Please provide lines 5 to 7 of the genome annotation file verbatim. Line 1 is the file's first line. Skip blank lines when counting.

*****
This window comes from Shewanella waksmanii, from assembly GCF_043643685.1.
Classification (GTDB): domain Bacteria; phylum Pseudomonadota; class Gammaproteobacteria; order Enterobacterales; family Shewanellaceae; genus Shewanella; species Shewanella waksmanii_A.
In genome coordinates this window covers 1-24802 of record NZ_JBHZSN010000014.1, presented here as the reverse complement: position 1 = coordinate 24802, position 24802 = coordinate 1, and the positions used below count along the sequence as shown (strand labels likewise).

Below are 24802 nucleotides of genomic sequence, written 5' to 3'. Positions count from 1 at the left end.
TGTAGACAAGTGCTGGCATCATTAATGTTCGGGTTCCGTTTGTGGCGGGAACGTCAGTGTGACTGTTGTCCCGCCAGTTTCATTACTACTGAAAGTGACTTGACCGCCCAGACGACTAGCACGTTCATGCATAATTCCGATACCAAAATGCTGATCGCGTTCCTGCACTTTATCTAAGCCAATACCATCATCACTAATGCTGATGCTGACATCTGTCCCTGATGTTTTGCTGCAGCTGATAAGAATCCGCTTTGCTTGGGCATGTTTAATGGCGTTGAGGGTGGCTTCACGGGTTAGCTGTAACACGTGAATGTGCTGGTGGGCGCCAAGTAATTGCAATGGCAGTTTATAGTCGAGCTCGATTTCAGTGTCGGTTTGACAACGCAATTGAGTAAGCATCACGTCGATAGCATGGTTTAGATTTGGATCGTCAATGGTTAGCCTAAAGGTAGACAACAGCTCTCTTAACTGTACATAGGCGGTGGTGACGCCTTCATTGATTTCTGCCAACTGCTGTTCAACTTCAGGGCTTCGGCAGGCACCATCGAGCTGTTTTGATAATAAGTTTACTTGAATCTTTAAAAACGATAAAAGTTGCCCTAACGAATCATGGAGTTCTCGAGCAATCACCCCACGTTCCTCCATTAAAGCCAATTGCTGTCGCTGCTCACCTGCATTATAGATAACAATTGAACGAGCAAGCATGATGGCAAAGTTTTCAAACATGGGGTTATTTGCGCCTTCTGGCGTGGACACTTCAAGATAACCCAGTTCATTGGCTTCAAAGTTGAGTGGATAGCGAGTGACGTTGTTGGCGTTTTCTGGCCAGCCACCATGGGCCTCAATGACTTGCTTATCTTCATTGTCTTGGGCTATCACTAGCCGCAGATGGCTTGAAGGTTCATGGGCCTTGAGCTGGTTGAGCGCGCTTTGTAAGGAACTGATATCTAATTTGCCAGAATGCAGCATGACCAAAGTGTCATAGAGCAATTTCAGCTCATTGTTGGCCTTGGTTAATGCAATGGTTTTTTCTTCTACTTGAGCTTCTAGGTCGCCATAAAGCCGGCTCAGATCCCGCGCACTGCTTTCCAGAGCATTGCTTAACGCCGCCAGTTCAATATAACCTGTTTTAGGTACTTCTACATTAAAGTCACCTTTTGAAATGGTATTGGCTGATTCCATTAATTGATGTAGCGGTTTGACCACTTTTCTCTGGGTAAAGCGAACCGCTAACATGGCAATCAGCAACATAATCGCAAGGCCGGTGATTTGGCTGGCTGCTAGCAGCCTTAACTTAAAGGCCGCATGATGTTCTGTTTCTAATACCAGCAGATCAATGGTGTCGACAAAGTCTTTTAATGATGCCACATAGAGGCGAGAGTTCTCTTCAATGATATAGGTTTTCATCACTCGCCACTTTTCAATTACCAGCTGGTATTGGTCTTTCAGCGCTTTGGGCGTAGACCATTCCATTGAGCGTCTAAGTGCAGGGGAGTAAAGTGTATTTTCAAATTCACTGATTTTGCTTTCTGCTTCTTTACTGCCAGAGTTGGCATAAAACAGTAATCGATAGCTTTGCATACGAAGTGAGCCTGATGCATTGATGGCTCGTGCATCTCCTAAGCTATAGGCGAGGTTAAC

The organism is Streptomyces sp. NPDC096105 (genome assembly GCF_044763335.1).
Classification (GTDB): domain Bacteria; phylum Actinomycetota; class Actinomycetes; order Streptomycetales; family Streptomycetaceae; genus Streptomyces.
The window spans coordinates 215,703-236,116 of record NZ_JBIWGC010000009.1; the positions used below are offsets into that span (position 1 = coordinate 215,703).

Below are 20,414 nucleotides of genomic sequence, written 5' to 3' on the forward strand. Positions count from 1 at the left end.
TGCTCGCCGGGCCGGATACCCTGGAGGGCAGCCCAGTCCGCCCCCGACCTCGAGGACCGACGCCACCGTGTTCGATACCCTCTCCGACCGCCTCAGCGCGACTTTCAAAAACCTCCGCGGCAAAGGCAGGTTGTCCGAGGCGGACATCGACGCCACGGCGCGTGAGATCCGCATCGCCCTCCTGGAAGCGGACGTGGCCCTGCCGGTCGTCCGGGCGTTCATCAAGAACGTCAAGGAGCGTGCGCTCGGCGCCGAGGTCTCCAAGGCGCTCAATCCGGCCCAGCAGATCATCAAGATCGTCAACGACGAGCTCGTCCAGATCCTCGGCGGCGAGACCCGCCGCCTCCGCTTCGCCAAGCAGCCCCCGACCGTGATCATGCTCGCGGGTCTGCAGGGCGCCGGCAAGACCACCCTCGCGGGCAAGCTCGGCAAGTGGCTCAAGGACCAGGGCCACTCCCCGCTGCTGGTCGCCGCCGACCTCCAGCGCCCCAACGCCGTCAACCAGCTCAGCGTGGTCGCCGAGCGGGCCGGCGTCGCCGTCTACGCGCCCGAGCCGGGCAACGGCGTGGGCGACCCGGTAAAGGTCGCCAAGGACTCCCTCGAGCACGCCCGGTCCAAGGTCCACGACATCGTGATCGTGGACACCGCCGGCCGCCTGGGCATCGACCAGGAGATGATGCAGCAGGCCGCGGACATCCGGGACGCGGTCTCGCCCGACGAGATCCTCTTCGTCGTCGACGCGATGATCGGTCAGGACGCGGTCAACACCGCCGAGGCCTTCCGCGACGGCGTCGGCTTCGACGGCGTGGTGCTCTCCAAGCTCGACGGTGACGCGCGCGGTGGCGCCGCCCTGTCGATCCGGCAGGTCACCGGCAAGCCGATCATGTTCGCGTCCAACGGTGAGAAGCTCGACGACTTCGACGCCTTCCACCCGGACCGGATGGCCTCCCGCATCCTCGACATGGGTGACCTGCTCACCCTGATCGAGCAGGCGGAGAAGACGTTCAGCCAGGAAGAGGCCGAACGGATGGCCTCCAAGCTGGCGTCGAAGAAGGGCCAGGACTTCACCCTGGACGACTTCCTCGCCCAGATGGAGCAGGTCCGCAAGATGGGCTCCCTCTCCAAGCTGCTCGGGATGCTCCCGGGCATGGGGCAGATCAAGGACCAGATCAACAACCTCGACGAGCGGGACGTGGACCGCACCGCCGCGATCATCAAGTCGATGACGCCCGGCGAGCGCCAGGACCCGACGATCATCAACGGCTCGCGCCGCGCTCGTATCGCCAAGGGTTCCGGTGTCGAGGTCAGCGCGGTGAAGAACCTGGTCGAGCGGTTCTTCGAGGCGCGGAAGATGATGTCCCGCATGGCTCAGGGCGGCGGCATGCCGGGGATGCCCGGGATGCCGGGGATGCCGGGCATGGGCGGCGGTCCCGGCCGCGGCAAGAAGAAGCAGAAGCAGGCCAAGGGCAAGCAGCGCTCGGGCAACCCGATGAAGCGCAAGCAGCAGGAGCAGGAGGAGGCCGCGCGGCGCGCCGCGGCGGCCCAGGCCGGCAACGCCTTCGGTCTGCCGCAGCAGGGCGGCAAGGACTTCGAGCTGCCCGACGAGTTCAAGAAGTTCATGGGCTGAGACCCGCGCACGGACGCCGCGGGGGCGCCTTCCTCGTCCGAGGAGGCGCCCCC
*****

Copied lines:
TGTAGACAAGTGCTGGCATCATTAATGTTCGGGTTCCGTTTGTGGCGGGAACGTCAGTGTGACTGTTGTCCCGCCAGTTTCATTACTACTGAAAGTGACTTGACCGCCCAGACGACTAGCACGTTCATGCATAATTCCGATACCAAAATGCTGATCGCGTTCCTGCACTTTATCTAAGCCAATACCATCATCACTAATGCTGATGCTGACATCTGTCCCTGATGTTTTGCTGCAGCTGATAAGAATCCGCTTTGCTTGGGCATGTTTAATGGCGTTGAGGGTGGCTTCACGGGTTAGCTGTAACACGTGAATGTGCTGGTGGGCGCCAAGTAATTGCAATGGCAGTTTATAGTCGAGCTCGATTTCAGTGTCGGTTTGACAACGCAATTGAGTAAGCATCACGTCGATAGCATGGTTTAGATTTGGATCGTCAATGGTTAGCCTAAAGGTAGACAACAGCTCTCTTAACTGTACATAGGCGGTGGTGACGCCTTCATTGATTTCTGCCAACTGCTGTTCAACTTCAGGGCTTCGGCAGGCACCATCGAGCTGTTTTGATAATAAGTTTACTTGAATCTTTAAAAACGATAAAAGTTGCCCTAACGAATCATGGAGTTCTCGAGCAATCACCCCACGTTCCTCCATTAAAGCCAATTGCTGTCGCTGCTCACCTGCATTATAGATAACAATTGAACGAGCAAGCATGATGGCAAAGTTTTCAAACATGGGGTTATTTGCGCCTTCTGGCGTGGACACTTCAAGATAACCCAGTTCATTGGCTTCAAAGTTGAGTGGATAGCGAGTGACGTTGTTGGCGTTTTCTGGCCAGCCACCATGGGCCTCAATGACTTGCTTATCTTCATTGTCTTGGGCTATCACTAGCCGCAGATGGCTTGAAGGTTCATGGGCCTTGAGCTGGTTGAGCGCGCTTTGTAAGGAACTGATATCTAATTTGCCAGAATGCAGCATGACCAAAGTGTCATAGAGCAATTTCAGCTCATTGTTGGCCTTGGTTAATGCAATGGTTTTTTCTTCTACTTGAGCTTCTAGGTCGCCATAAAGCCGGCTCAGATCCCGCGCACTGCTTTCCAGAGCATTGCTTAACGCCGCCAGTTCAATATAACCTGTTTTAGGTACTTCTACATTAAAGTCACCTTTTGAAATGGTATTGGCTGATTCCATTAATTGATGTAGCGGTTTGACCACTTTTCTCTGGGTAAAGCGAACCGCTAACATGGCAATCAGCAACATAATCGCAAGGCCGGTGATTTGGCTGGCTGCTAGCAGCCTTAACTTAAAGGCCGCATGATGTTCTGTTTCTAATACCAGCAGATCAATGGTGTCGACAAAGTCTTTTAATGATGCCACATAGAGGCGAGAGTTCTCTTCAATGATATAGGTTTTCATCACTCGCCACTTTTCAATTACCAGCTGGTATTGGTCTTTCAGCGCTTTGGGCGTAGACCATTCCATTGAGCGTCTAAGTGCAGGGGAGTAAAGTGTATTTTCAAATTCACTGATTTTGCTTTCTGCTTCTTTACTGCCAGAGTTGGCATAAAACAGTAATCGATAGCTTTGCATACGAAGTGAGCCTGATGCATTGATGGCTCGTGCATCTCCTAAGCTATAGGCGAGGTTAAC

The organism is Streptomyces sp. NPDC096105 (genome assembly GCF_044763335.1).
Classification (GTDB): domain Bacteria; phylum Actinomycetota; class Actinomycetes; order Streptomycetales; family Streptomycetaceae; genus Streptomyces.